In this problem, experimental data is used to obtain a value for “g”, acceleration due to gravity.
I’ve had a request to post some worked examples of the equations of motion. I’ve done these quickly as handwritten examples with red pen down the side to explain what I have done at each step. I’ll post them as 5 different blog entries so that iTunes will pick up all the pdf files – you only get one file per blog post on iTunes.
If you want any extra practice at these, you have the P&N problem booklet at home. Alternatively, you could be adventurous and look at the blue text book end of chapter questions or even a past paper – you have completed Unit 1 after all!
Sara pointed out this afternoon that there was a problem with the iTunes HW I put online last night. I think the file was currupted when I uploaded it because it wouldn’t work for me either!
I have sent it up to the server again and it seems to work on both mac and pc. Can you delete the old one from your iTunes library if you downloaded it last night or this morning and try again. Please leave a comment if it still won’t work for you.
Here is your HW covering the end of unit 1 and the start of unit 2. This exercise is slightly longer (7 questions) so that you won’t have to do any HW over the Christmas holidays. Make sure you hand in your answers no later than Monday 15th December.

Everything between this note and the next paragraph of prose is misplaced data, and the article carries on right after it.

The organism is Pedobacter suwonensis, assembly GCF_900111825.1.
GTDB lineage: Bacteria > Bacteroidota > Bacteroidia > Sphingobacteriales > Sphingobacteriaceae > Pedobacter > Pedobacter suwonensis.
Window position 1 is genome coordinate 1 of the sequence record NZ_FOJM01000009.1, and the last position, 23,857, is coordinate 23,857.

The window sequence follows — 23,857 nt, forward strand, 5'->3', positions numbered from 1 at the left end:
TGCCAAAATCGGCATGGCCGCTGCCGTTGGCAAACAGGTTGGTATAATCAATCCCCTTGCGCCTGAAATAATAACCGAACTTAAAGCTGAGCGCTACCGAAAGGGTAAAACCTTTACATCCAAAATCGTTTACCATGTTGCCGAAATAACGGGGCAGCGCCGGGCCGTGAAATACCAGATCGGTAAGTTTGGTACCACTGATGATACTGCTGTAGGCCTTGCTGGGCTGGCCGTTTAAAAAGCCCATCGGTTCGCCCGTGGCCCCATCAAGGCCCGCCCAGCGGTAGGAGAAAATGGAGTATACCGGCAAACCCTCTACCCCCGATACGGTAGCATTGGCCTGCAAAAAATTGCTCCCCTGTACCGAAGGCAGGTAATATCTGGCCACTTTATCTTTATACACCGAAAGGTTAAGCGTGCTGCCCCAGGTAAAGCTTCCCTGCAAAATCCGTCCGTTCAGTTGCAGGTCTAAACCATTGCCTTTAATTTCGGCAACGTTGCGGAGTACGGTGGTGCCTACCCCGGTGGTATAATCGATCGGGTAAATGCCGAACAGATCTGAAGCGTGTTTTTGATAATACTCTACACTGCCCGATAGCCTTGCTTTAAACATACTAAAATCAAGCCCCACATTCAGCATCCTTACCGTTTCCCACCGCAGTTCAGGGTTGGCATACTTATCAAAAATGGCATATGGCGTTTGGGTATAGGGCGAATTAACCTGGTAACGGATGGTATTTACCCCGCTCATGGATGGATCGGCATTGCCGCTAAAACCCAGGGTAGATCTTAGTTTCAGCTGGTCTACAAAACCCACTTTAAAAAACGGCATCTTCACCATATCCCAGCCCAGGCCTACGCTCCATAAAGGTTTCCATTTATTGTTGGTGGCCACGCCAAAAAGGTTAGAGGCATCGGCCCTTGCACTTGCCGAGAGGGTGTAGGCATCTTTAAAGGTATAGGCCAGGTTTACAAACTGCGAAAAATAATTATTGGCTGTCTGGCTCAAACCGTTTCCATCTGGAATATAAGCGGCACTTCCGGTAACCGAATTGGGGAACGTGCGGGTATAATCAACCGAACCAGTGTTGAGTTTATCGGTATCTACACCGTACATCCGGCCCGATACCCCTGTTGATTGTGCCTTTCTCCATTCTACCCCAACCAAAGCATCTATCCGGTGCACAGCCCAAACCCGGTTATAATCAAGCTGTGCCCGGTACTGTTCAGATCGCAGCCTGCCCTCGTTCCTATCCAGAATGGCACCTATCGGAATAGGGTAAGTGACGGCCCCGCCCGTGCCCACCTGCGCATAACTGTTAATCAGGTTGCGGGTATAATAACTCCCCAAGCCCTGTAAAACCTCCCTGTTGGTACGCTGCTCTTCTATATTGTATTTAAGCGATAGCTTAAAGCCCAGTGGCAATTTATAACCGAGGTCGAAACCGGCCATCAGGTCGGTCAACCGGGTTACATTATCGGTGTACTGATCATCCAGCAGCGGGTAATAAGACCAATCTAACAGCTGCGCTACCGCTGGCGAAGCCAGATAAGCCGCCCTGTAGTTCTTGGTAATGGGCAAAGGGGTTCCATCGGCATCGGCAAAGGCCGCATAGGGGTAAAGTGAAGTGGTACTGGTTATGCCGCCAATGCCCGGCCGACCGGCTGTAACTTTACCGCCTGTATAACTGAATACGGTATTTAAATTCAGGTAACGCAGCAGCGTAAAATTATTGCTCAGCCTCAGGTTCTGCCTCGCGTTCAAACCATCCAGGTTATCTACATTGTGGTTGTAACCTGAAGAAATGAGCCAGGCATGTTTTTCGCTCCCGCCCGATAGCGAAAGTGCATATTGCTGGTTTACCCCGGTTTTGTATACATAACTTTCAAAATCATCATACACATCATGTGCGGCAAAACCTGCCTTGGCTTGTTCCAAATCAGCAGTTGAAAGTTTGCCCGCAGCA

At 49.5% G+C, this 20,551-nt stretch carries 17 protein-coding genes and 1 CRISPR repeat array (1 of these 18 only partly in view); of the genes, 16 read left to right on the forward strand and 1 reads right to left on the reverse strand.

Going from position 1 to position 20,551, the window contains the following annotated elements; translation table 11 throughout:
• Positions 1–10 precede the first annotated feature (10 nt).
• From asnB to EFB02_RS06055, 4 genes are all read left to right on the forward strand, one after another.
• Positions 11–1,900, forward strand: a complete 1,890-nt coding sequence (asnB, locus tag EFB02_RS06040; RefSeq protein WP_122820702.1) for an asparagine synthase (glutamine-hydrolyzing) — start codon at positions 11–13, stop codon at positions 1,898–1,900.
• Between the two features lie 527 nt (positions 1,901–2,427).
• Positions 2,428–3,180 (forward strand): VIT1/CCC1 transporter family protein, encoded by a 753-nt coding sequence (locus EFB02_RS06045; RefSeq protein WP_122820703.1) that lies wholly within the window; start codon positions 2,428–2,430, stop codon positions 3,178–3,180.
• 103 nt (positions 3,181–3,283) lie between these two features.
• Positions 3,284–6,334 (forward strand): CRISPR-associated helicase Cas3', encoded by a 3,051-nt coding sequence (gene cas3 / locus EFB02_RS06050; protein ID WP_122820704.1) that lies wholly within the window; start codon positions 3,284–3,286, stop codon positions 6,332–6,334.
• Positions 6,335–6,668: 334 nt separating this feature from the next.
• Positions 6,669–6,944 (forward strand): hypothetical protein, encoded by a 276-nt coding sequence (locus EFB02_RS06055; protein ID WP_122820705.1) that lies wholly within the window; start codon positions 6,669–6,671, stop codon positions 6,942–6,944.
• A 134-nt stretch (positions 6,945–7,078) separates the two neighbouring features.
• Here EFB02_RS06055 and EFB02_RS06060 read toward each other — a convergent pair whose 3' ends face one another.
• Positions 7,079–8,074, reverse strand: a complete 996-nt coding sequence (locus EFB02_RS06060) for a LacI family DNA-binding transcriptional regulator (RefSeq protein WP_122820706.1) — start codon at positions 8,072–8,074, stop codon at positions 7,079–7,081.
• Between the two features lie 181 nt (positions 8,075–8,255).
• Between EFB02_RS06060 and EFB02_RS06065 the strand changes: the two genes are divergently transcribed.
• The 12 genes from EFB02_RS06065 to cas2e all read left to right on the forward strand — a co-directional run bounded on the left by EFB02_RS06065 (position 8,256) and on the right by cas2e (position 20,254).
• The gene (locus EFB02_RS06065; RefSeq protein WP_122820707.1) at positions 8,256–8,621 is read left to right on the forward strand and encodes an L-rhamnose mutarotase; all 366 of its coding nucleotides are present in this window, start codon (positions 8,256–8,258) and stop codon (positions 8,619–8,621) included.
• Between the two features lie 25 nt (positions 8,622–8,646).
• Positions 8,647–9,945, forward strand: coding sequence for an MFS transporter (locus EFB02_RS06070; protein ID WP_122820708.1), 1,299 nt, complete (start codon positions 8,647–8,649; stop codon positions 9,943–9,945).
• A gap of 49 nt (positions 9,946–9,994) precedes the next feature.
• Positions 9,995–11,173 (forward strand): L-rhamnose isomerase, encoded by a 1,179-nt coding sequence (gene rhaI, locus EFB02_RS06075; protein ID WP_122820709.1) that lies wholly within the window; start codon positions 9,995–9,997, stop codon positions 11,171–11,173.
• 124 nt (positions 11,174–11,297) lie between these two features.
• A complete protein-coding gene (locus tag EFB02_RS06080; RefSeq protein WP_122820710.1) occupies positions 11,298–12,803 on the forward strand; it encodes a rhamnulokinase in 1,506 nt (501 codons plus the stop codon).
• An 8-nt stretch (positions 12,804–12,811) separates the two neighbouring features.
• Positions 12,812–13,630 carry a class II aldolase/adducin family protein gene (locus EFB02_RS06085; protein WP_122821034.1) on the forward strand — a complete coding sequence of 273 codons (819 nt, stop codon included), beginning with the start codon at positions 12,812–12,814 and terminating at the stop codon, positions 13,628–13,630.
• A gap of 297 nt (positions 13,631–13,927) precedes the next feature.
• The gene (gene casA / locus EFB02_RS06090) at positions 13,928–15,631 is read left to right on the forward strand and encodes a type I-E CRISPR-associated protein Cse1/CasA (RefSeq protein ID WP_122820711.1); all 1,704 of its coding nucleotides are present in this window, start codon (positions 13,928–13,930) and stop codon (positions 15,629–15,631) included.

Here is your HW on density and pressure. You’ll be happy to hear that it’s a shorter exercise than the last one. Remember to show your working and hand in your HW jotter by next Wednesday (26th) period 5.
Did you know that the blue Physics data booklet we use in class is available as a free download from the SQA’s web site? I’ve attached a copy to this message so you can keep it handy with your other Physics stuff on your home computer.
Here is your homework for next Wednesday (12th November). I have taken these questions from a SQA source to illustrate the various formats used for examination questions at Higher. You should attempt all 7 questions.
The first 5 questions are a selection of different styles of multiple choice question. I have chosen questions to test aspects of unit 1 that we have already covered. You should show all of your working for these questions, do not answer by simply writing a letter A-E.
The next 2 questions demonstrate the longer exam style. These are representative of the questions you may meet in a NAB or Section B of an exam. Again, show all working.
In our discussions yesterday, one of the things that cropped up was that we need to revise the material covered before the summer holidays. I thought I would make a start on this by looking at significant figures.
You might have heard me referring to “calculator vomit” in class. This is an expression I use whenever people simply write down the answer provided by their calculator, without thinking about whether or not the number of decimal places reported is appropriate. In Physics, we can avoid “calculator vomit” by using significant figures. I’ve provided some links below to direct you to sites that explain what significant figures are and how to use them.
If you’ve read through some of those pages and feel that you are ready for a test, you can try your luck at
Note: these links might also be useful for AH pupils analysing their investigation data.